By Jess Stratton | Monday, June 30, 2014
This week on Monday Productivity Pointers, I’m going to show you a neat little add-on that you can use with your Gmail account to schedule email delivery.
It’s called Boomerang and it works with a Gmail account and the browsers Firefox, Chrome, and Safari.
Boomerang allows you to compose an email and schedule it for a date you specify. With the free version, you can schedule up to 10 emails a month for free. This is fantastic if you have a nice chunk of free time and want to get ahead of your game!
By Jess Stratton | Monday, November 11, 2013
Explore Monday Productivity Pointers at lynda.com.
Signing up for services and applications on the web often requires that you share your email address—but this can result in a whole lot of junk mail flowing into your inbox.
This week’s Monday Productivity Pointers focuses on how you can create a temporary email address to use when signing up for web apps and services. You can then receive the confirmation email at your temporary address, confirm your account, and keep your real inbox free of junk mail.
By Jess Stratton | Monday, August 12, 2013
Explore this course at lynda.com.
If you use the native Apple Mail app, there’s a particularly helpful feature you should know about: Smart Mailboxes let you create a custom mailbox containing only messages that match the criteria you specify—no matter where they are in Mac Mail. For example, you can create a Smart Mailbox that contains only unread messages sent to you in the last week, or just the messages from your team members. In the first Monday Productivity Pointers video this week, I’ll show you how to create some basic Smart Mailboxes.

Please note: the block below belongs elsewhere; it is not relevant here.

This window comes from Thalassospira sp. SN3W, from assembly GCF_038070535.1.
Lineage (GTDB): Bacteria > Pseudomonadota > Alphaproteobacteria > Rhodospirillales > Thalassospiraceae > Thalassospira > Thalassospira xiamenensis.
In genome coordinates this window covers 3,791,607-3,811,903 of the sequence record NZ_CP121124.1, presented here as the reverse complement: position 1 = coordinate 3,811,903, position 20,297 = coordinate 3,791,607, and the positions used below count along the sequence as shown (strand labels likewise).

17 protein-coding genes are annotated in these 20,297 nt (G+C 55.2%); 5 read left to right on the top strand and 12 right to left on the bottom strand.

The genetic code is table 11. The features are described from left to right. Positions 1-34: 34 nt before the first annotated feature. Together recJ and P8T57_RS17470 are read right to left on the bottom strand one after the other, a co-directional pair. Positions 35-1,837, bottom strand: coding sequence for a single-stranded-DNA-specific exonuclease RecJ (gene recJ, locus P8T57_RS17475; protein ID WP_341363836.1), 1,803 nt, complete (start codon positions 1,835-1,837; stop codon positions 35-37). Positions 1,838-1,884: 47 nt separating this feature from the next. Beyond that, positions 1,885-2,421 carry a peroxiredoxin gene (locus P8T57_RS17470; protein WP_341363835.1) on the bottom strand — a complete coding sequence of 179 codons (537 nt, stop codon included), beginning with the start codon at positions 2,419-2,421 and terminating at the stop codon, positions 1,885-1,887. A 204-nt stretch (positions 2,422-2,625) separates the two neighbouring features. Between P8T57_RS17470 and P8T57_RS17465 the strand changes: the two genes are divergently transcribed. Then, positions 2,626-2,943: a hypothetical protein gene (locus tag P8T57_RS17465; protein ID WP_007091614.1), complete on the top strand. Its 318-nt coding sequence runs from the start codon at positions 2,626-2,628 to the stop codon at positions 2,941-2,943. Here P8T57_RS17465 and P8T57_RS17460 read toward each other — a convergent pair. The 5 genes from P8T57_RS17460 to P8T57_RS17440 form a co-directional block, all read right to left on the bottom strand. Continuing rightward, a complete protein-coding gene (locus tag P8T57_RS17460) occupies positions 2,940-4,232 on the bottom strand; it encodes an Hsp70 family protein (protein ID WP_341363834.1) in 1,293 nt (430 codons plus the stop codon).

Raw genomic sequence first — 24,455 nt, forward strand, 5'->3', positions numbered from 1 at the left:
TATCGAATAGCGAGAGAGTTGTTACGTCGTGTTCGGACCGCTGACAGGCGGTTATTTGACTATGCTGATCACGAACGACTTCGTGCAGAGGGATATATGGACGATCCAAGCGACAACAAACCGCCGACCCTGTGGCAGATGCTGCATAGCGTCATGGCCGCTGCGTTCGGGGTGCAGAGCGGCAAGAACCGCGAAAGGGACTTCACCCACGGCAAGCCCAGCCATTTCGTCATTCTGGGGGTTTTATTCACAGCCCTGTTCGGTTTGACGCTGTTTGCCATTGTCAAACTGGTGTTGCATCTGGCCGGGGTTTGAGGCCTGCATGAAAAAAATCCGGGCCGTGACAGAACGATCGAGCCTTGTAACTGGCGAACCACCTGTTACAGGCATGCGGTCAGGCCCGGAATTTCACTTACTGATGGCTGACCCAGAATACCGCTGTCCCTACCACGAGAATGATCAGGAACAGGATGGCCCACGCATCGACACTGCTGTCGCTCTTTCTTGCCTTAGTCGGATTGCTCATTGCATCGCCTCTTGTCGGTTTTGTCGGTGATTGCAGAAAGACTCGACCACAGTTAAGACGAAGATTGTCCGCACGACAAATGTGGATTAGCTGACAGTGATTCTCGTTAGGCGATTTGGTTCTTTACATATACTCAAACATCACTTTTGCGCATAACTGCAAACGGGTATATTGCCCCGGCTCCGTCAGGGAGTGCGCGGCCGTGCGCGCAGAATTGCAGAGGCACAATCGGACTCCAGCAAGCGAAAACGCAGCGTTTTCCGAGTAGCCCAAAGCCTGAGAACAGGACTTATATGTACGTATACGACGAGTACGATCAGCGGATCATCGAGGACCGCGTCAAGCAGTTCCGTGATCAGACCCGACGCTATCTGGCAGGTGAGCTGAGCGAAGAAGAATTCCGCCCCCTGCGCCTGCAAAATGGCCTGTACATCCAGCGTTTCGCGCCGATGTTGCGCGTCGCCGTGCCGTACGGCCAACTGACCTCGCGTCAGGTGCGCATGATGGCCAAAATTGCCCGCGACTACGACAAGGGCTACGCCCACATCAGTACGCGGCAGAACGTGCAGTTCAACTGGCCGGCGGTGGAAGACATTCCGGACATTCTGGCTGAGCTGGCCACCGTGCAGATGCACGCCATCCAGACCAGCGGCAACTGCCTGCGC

By Jolie Miller | Wednesday, February 01, 2012
Time management may not be the first thing that comes to mind when you open your inbox, but our two new courses, Outlook 2010: Time Management with Calendars and Tasks and Outlook 2007: Time Management with Calendars and Tasks, suggest that email productivity is well within your grasp.
These courses are designed to help you create appointments and meetings with ease, use flagging and categories to corral all your inbox email, manage tasks and to-dos, and use Outlook Task List options.
Outlook 2007 users will appreciate author Gini Courter’s quick tip on how to create a task from an email (from chapter two of Outlook 2007: Time Management with Calendars and Tasks):
And if you’re using Outlook 2010, check out this handy method of viewing the task list and to-do list (from chapter three of Outlook 2010: Time Management with Calendars and Tasks) :
If your inbox gets a steady stream of email every day, you’ll also appreciate these courses’ solid tips for capturing work in Outlook. Another suggestion from Gini Courter is to sort the items that require your action by priority and the amount of time each will take. This sorting then determines whether you set up a task or a calendar appointment and how you take next steps. For more on this, lynda.com members should check out the Capturing work in Outlook movie in the introduction chapter of both Outlook 2010 and Outlook 2007 time management courses.
My new productivity motto: Enjoy your email, and make your calendar and tasks work for you in the new year!
Interested in more?
• The full Outlook 2007: Time Management with Calendars and Tasks
• The full Outlook 2010: Time Management with Calendars and Tasks• All business courses on lynda.com
• All courses from Gini Courter on lynda.com
Suggested courses to watch next:• Outlook 2010 Power Shortcuts•Outlook 2010: Effective Email Management•Outlook 2007: Effective Email Management• Time Management Fundamentals• LinkedIn Essential Training
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